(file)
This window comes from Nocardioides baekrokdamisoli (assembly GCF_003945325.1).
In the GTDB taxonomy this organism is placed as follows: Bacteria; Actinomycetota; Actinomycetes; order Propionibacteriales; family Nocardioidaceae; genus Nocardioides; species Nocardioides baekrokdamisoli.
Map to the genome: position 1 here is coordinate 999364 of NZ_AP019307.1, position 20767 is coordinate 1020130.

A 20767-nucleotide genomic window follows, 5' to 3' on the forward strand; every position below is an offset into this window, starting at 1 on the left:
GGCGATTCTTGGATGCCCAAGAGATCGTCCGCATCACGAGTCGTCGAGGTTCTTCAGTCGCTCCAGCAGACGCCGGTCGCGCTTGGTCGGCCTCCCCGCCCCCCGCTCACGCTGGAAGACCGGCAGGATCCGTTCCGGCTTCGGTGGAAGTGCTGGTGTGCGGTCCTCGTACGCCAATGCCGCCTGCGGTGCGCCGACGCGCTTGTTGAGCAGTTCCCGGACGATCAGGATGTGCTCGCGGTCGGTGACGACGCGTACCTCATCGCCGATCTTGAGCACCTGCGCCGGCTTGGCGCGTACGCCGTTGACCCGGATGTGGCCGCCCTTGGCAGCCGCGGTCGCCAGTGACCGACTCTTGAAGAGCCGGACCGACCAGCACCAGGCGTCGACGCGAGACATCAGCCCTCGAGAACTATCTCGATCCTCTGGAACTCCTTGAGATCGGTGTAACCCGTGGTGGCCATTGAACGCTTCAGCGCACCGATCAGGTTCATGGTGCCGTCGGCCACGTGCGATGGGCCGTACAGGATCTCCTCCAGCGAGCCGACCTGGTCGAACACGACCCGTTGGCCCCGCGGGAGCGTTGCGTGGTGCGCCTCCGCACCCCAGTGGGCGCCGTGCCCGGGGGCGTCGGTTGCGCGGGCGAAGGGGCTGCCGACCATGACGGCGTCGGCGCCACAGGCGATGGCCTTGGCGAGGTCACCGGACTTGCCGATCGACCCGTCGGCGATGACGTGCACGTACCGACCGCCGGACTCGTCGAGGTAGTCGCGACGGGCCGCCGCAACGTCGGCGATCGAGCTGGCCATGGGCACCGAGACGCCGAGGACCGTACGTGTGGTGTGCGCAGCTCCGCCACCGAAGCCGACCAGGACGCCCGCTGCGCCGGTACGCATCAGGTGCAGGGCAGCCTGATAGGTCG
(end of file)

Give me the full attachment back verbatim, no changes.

This window comes from Nocardioides baekrokdamisoli (assembly GCF_003945325.1).
In the GTDB taxonomy this organism is placed as follows: Bacteria; Actinomycetota; Actinomycetes; order Propionibacteriales; family Nocardioidaceae; genus Nocardioides; species Nocardioides baekrokdamisoli.
Map to the genome: position 1 here is coordinate 999364 of NZ_AP019307.1, position 20767 is coordinate 1020130.

A 20767-nucleotide genomic window follows, 5' to 3' on the forward strand; every position below is an offset into this window, starting at 1 on the left:
GGCGATTCTTGGATGCCCAAGAGATCGTCCGCATCACGAGTCGTCGAGGTTCTTCAGTCGCTCCAGCAGACGCCGGTCGCGCTTGGTCGGCCTCCCCGCCCCCCGCTCACGCTGGAAGACCGGCAGGATCCGTTCCGGCTTCGGTGGAAGTGCTGGTGTGCGGTCCTCGTACGCCAATGCCGCCTGCGGTGCGCCGACGCGCTTGTTGAGCAGTTCCCGGACGATCAGGATGTGCTCGCGGTCGGTGACGACGCGTACCTCATCGCCGATCTTGAGCACCTGCGCCGGCTTGGCGCGTACGCCGTTGACCCGGATGTGGCCGCCCTTGGCAGCCGCGGTCGCCAGTGACCGACTCTTGAAGAGCCGGACCGACCAGCACCAGGCGTCGACGCGAGACATCAGCCCTCGAGAACTATCTCGATCCTCTGGAACTCCTTGAGATCGGTGTAACCCGTGGTGGCCATTGAACGCTTCAGCGCACCGATCAGGTTCATGGTGCCGTCGGCCACGTGCGATGGGCCGTACAGGATCTCCTCCAGCGAGCCGACCTGGTCGAACACGACCCGTTGGCCCCGCGGGAGCGTTGCGTGGTGCGCCTCCGCACCCCAGTGGGCGCCGTGCCCGGGGGCGTCGGTTGCGCGGGCGAAGGGGCTGCCGACCATGACGGCGTCGGCGCCACAGGCGATGGCCTTGGCGAGGTCACCGGACTTGCCGATCGACCCGTCGGCGATGACGTGCACGTACCGACCGCCGGACTCGTCGAGGTAGTCGCGACGGGCCGCCGCAACGTCGGCGATCGAGCTGGCCATGGGCACCGAGACGCCGAGGACCGTACGTGTGGTGTGCGCAGCTCCGCCACCGAAGCCGACCAGGACGCCCGCTGCGCCGGTACGCATCAGGTGCAGGGCAGCCTGATAGGTCG